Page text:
Apple of My Eye: Singaporean filmmaker Chai Yee Wei deconstructs five iconic music videos

Apple of My Eye: Singaporean filmmaker Chai Yee Wei deconstructs five iconic music videos

A good music video is as monumental as a good song or album. It'll embed itself into your consciousness in a manner that resists forgetting. It will become a gold standard by which you esteem other works of art. But most crucially, it'll be a window through which to regard the emotional and aesthetic parameters of the human experience. 

That's why we've enlisted the expert opinion of Singaporean filmmaker Chai Yee Wei, whose 2017 film Benjamin's Last Day at Katong Swimming Complex, won Grand Prix in the George Lucas Award 2018, and was up for nomination at the 2019 Oscars, to esteem the merits of five legendary music videos.

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It's the most iconic music video, ever. It blurs the line between music video and short film. It set a new precedent for music videos. Is it the best of Michael's music videos? No. But it points to the direction he'll go for the rest of his career. John Landis, who worked on 'Thriller', also directed An American Werewolf in London, so you can see where 'Thriller' comes from. It was on film; the choreography was superb. He turned it into an art form and he used it to brand himself: No one will forget that red jacket. And going forward, he only ever worked with famous directors on his music videos to make sure they have that cinematic quality. He has used his medium very well.

'Smells like Teen Spirit'

The imagery of this music video is so strong and iconic – it exemplifies the band so well. The song deals with consumerism and the materialistic world of music but Kurt Cobain didn't really use what is expected of the imagery. You have scenes of cheerleaders and fans intercut with an old man dancing to the music. The combination of all that is very avant-garde. That's why it's gone down in pop culture in such a deep way. Like the song, the video is phenomenal.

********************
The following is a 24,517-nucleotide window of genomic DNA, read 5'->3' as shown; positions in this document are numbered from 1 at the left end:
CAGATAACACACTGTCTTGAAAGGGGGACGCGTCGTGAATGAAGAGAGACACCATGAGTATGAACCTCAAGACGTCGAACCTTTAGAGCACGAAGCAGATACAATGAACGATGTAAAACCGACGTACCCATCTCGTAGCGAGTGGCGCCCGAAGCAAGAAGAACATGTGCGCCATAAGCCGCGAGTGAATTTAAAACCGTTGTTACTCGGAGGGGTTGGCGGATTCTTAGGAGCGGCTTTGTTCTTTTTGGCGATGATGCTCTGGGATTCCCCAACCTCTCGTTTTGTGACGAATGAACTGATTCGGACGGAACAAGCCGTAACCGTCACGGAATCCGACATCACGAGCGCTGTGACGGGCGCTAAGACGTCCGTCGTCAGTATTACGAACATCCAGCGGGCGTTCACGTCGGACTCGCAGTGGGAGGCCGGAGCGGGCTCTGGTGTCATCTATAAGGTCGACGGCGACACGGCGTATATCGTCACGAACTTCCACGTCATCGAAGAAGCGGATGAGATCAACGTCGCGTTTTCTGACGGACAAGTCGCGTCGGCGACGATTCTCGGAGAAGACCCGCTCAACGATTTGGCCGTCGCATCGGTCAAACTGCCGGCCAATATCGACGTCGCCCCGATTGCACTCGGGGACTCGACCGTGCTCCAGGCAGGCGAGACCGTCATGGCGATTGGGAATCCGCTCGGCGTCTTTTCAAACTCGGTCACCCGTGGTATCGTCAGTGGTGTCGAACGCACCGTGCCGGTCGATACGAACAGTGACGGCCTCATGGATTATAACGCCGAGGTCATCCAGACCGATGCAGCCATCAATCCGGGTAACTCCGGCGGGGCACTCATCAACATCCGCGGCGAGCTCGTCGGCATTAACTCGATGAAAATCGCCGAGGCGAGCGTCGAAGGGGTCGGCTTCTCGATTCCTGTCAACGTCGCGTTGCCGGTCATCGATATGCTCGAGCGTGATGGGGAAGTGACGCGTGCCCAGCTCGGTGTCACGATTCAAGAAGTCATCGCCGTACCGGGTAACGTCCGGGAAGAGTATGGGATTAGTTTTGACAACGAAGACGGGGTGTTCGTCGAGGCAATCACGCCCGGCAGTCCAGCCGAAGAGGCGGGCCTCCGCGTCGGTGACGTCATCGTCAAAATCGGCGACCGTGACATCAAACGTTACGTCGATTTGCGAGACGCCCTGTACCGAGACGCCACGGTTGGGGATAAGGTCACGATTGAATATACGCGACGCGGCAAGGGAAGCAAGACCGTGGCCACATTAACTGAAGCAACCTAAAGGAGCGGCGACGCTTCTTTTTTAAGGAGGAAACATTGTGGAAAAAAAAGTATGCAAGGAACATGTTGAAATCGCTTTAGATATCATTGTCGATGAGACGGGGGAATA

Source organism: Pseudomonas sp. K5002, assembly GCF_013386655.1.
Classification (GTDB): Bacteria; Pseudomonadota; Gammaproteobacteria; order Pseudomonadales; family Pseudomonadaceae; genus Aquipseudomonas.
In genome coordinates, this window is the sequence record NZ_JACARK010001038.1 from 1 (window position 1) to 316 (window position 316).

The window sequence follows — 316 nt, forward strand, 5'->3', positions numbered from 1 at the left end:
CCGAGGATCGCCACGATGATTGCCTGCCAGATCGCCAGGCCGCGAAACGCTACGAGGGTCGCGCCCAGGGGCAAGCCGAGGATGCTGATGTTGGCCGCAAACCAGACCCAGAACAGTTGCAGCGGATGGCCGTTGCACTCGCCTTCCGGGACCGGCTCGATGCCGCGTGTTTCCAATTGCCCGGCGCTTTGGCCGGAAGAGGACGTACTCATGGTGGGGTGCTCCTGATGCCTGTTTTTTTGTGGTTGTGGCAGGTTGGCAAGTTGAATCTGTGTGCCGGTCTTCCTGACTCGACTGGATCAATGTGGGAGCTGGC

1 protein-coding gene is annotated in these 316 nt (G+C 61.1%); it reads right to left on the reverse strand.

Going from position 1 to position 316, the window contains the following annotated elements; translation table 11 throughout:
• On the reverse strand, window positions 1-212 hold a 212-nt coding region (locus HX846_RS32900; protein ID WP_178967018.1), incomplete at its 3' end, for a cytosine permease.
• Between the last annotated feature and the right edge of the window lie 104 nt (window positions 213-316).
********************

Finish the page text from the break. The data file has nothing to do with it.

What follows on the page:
'Bad Guy'

It's the only video from the list that was shot live. She's really good at using images. It's practically a live show. But the audience isn't live. She's designing how her performance is going to be viewed by her audience, on YouTube, at home, and not in the studio. Whoever came up with the idea knew they were going to capture people's attention. It's a live performance that like a music video that's rolling in real time. I think it's fantastic. For years to come, people will be talking about it.

'Losing My Religion'

They're playing with the idea of opposites. It's similar to why I chose 'Smells like Teen Spirit'. They use a lot of the iconography of fallen gods and they play on the word "religion" but the song isn't about religion, per se. In the music video, they've unlocked an alternative interpretation of their songs. That's one of the main reasons why music videos are necessary. From what I recall, they tried to but couldn't choreograph a dance that would work. 

'Nothing Compares 2U'

That's an example of you don't have to have something complex or think too far to make something powerful. That particular video won Video of the Year at one of the MTV Video Music Awards. Just having a camera locked on her allowed her emotions to run. You know a tear is coming. So you wait for it. It's so simple and so good.

'Take On Me'

I chose this one to affirm that if a music video is executed well, it will be timeless. This was done in the '80s but it could also possibly be done today. It will still not look dated. It has 'lived beyond the artists who made it, like 'Bohemian Rhapsody', the song and the video.